A Passion for Community

by Niel Glixon

Call him a character.

For example, take his hat -- please! It was the kind you could crumple and shove in your pocket and, when you took it out, it looked just as if . . . you had crumpled it in your pocket. But dear Israel gloried in his and wore it everywhere.

And then there was his politics. In the first months that I knew him, I used to greet him by saying, "You look pretty good -- for a Republican." But soon afterward I stopped -- because he never teased me back, because he was too good-natured to take umbrage or be difficult about anything.

In short, he was a joy to be around, and his idiosyncrasies paled beside his virtues. Yes, he regarded himself as God's gift to women -- and lots of women apparently agreed -- but that was never a part of his social atmosphere, which was always upbeat, supportive, and unassuming. In fact his hospitality was a legend in itself, as all of us who attended meetings of Kulanu at his house quickly learned. Not to mention his merely social lunches and dinners.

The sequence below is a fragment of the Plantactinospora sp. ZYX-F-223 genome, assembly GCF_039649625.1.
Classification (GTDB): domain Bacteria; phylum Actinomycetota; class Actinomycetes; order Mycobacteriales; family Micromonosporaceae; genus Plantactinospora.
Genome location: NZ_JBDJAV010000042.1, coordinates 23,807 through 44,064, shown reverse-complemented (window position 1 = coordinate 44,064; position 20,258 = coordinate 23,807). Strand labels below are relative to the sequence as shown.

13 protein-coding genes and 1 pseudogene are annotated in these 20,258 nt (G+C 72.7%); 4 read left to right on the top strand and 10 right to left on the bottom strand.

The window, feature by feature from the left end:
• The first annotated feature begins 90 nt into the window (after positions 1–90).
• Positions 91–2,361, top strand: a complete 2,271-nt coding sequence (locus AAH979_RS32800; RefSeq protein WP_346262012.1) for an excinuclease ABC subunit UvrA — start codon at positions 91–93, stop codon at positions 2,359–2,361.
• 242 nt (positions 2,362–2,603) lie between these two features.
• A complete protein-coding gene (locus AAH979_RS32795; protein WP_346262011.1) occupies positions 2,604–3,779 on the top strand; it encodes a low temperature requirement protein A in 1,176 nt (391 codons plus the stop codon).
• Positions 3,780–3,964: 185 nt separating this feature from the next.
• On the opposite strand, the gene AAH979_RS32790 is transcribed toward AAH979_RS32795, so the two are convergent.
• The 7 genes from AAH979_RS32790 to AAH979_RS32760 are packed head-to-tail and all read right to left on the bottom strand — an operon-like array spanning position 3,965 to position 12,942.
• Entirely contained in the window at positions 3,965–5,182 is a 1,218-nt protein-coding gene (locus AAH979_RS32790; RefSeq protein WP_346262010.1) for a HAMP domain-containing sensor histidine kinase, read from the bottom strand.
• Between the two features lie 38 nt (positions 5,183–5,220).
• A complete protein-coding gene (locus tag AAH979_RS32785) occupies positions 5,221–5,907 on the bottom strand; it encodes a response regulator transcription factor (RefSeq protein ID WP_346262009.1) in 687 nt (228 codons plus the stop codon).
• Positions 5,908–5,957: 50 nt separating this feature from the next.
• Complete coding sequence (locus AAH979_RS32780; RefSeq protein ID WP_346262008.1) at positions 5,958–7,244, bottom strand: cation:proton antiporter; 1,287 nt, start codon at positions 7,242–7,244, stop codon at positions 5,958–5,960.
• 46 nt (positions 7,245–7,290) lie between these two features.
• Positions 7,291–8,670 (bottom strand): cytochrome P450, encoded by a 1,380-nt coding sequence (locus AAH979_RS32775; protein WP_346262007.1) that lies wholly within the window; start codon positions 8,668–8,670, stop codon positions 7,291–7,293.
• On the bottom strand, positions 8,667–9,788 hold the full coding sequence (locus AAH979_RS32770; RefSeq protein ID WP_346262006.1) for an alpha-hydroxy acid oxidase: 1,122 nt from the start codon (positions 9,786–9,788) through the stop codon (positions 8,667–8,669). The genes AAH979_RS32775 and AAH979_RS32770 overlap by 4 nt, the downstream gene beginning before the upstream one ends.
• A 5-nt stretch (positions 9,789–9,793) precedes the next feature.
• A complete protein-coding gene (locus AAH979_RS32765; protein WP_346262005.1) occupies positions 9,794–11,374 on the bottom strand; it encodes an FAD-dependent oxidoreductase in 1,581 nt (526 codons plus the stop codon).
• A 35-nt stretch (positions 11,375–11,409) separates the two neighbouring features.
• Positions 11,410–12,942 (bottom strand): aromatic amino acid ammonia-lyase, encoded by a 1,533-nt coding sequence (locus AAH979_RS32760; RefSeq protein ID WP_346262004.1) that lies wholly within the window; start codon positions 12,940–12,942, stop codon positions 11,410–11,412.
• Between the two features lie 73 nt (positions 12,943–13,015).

Besides, he didn't divide his friends into categories. I was not a liberal; I was me. And he didn't behave like the leader of the local Kulanu, which he was -- as he was the leader, founder, conceiver of so many enterprises, especially Jewish ones, in Tucson. But he was almost out of sight, and he put others ahead of himself when it came to exposure and giving credit.

Yet there was so much that he promoted -- not only Kulanu, but Sekhel-ve-Lev, a suite of courses for senior Jews; marking off the Jewish cemetery in Tombstone; setting up a comprehensive website for regional Jewish enterprises. And these were all in Arizona. Back in Maryland and DC, where he spent half a year, he led the Commission for Preservation of the American Heritage Abroad, plus a slew of local activities. All of these were inclusive, not divisive, because that reflected his basic principles -- and his personality.

But he never gave himself airs. If you were impressed by Israel Rubin -- and you were bound to be -- it was because of his sincerity, his originality, his self-deprecating air of authority. Put all this together and you have what is best about a "character" -- an original, a unique and valuable human being. Arizona without him will be, alas, a less vital, emptier place.

Niel Glixon
Vice-President, Jewish Historical Society